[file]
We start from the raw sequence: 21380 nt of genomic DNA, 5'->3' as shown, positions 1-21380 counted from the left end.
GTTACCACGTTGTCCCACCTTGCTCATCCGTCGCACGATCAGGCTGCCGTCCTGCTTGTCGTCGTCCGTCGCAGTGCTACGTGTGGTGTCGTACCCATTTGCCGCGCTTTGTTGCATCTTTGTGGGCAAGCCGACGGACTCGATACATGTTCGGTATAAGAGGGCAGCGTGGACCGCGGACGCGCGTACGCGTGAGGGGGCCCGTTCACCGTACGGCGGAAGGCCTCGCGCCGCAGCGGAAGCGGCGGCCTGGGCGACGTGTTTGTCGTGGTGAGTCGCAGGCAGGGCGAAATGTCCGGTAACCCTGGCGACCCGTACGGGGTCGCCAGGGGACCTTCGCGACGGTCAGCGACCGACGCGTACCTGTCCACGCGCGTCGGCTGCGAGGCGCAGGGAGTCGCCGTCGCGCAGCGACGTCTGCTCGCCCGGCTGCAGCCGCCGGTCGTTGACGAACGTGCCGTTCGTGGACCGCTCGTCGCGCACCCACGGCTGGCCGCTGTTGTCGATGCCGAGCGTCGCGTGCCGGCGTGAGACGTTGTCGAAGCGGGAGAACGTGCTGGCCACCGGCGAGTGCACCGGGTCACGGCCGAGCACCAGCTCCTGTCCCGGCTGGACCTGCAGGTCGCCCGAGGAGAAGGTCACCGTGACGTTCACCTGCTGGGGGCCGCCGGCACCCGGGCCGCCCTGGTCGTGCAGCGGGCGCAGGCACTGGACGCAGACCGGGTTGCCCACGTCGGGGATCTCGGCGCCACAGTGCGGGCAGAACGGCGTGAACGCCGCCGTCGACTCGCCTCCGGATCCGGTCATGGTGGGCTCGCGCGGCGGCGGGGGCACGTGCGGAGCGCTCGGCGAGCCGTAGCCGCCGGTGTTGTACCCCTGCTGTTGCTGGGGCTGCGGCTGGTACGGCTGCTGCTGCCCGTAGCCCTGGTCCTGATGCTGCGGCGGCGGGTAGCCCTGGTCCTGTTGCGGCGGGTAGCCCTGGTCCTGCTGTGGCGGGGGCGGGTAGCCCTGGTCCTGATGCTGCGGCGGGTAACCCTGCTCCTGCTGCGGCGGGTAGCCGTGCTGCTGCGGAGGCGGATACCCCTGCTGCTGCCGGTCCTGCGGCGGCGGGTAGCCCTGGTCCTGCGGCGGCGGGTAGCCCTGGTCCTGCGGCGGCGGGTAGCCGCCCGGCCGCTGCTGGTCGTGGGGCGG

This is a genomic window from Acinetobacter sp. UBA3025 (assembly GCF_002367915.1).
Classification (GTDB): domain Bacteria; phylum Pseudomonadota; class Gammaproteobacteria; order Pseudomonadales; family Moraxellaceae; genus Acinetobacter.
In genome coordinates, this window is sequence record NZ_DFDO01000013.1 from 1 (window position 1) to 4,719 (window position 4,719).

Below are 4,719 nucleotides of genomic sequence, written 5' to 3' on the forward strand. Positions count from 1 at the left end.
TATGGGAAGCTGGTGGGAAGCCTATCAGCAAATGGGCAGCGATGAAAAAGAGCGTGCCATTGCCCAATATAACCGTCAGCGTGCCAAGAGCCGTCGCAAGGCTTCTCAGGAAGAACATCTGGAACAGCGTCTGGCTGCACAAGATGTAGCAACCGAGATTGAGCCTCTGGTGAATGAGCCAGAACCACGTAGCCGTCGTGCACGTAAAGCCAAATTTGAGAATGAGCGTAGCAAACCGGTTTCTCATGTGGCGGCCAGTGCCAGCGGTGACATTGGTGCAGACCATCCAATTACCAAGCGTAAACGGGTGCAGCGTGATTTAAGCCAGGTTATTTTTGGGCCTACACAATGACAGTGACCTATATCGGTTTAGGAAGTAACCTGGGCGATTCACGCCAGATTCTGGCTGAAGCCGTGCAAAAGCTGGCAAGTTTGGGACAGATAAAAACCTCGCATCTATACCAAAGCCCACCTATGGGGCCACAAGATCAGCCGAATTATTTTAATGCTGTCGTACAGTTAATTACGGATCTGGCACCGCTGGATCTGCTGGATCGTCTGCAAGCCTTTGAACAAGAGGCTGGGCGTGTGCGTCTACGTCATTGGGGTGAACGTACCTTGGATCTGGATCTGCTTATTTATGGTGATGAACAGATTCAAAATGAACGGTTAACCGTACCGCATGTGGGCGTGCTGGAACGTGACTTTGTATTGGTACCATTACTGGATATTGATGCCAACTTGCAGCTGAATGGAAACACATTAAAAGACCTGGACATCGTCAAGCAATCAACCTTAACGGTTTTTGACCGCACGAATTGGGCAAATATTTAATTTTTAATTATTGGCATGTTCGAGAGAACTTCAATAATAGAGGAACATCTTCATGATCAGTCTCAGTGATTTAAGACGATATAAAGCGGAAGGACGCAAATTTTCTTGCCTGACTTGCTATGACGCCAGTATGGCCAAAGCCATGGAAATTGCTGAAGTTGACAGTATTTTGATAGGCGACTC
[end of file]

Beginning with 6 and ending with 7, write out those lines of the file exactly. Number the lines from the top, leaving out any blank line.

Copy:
Below are 4,719 nucleotides of genomic sequence, written 5' to 3' on the forward strand. Positions count from 1 at the left end.
TATGGGAAGCTGGTGGGAAGCCTATCAGCAAATGGGCAGCGATGAAAAAGAGCGTGCCATTGCCCAATATAACCGTCAGCGTGCCAAGAGCCGTCGCAAGGCTTCTCAGGAAGAACATCTGGAACAGCGTCTGGCTGCACAAGATGTAGCAACCGAGATTGAGCCTCTGGTGAATGAGCCAGAACCACGTAGCCGTCGTGCACGTAAAGCCAAATTTGAGAATGAGCGTAGCAAACCGGTTTCTCATGTGGCGGCCAGTGCCAGCGGTGACATTGGTGCAGACCATCCAATTACCAAGCGTAAACGGGTGCAGCGTGATTTAAGCCAGGTTATTTTTGGGCCTACACAATGACAGTGACCTATATCGGTTTAGGAAGTAACCTGGGCGATTCACGCCAGATTCTGGCTGAAGCCGTGCAAAAGCTGGCAAGTTTGGGACAGATAAAAACCTCGCATCTATACCAAAGCCCACCTATGGGGCCACAAGATCAGCCGAATTATTTTAATGCTGTCGTACAGTTAATTACGGATCTGGCACCGCTGGATCTGCTGGATCGTCTGCAAGCCTTTGAACAAGAGGCTGGGCGTGTGCGTCTACGTCATTGGGGTGAACGTACCTTGGATCTGGATCTGCTTATTTATGGTGATGAACAGATTCAAAATGAACGGTTAACCGTACCGCATGTGGGCGTGCTGGAACGTGACTTTGTATTGGTACCATTACTGGATATTGATGCCAACTTGCAGCTGAATGGAAACACATTAAAAGACCTGGACATCGTCAAGCAATCAACCTTAACGGTTTTTGACCGCACGAATTGGGCAAATATTTAATTTTTAATTATTGGCATGTTCGAGAGAACTTCAATAATAGAGGAACATCTTCATGATCAGTCTCAGTGATTTAAGACGATATAAAGCGGAAGGACGCAAATTTTCTTGCCTGACTTGCTATGACGCCAGTATGGCCAAAGCCATGGAAATTGCTGAAGTTGACAGTATTTTGATAGGCGACTC